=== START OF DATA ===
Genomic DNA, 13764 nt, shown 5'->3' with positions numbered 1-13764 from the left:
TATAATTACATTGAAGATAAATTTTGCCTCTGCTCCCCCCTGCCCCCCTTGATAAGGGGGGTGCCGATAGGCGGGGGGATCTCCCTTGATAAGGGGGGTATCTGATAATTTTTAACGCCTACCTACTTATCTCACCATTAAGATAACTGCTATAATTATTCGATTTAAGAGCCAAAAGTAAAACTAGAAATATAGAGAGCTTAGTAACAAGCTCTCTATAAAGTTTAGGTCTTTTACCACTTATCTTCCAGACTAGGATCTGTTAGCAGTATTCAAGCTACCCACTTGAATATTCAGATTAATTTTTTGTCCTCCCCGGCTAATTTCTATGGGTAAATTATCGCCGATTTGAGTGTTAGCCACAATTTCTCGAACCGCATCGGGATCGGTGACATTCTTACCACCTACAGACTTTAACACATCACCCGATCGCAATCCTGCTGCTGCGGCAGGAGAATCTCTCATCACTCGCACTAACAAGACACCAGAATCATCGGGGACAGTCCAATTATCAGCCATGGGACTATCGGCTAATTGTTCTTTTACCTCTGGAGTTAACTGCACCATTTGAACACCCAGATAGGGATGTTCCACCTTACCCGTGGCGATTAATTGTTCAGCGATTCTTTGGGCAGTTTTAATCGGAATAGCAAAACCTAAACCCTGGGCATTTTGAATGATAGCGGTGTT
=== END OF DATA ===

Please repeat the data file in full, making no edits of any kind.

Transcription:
Genomic DNA, 13764 nt, shown 5'->3' with positions numbered 1-13764 from the left:
TATAATTACATTGAAGATAAATTTTGCCTCTGCTCCCCCCTGCCCCCCTTGATAAGGGGGGTGCCGATAGGCGGGGGGATCTCCCTTGATAAGGGGGGTATCTGATAATTTTTAACGCCTACCTACTTATCTCACCATTAAGATAACTGCTATAATTATTCGATTTAAGAGCCAAAAGTAAAACTAGAAATATAGAGAGCTTAGTAACAAGCTCTCTATAAAGTTTAGGTCTTTTACCACTTATCTTCCAGACTAGGATCTGTTAGCAGTATTCAAGCTACCCACTTGAATATTCAGATTAATTTTTTGTCCTCCCCGGCTAATTTCTATGGGTAAATTATCGCCGATTTGAGTGTTAGCCACAATTTCTCGAACCGCATCGGGATCGGTGACATTCTTACCACCTACAGACTTTAACACATCACCCGATCGCAATCCTGCTGCTGCGGCAGGAGAATCTCTCATCACTCGCACTAACAAGACACCAGAATCATCGGGGACAGTCCAATTATCAGCCATGGGACTATCGGCTAATTGTTCTTTTACCTCTGGAGTTAACTGCACCATTTGAACACCCAGATAGGGATGTTCCACCTTACCCGTGGCGATTAATTGTTCAGCGATTCTTTGGGCAGTTTTAATCGGAATAGCAAAACCTAAACCCTGGGCATTTTGAATGATAGCGGTGTT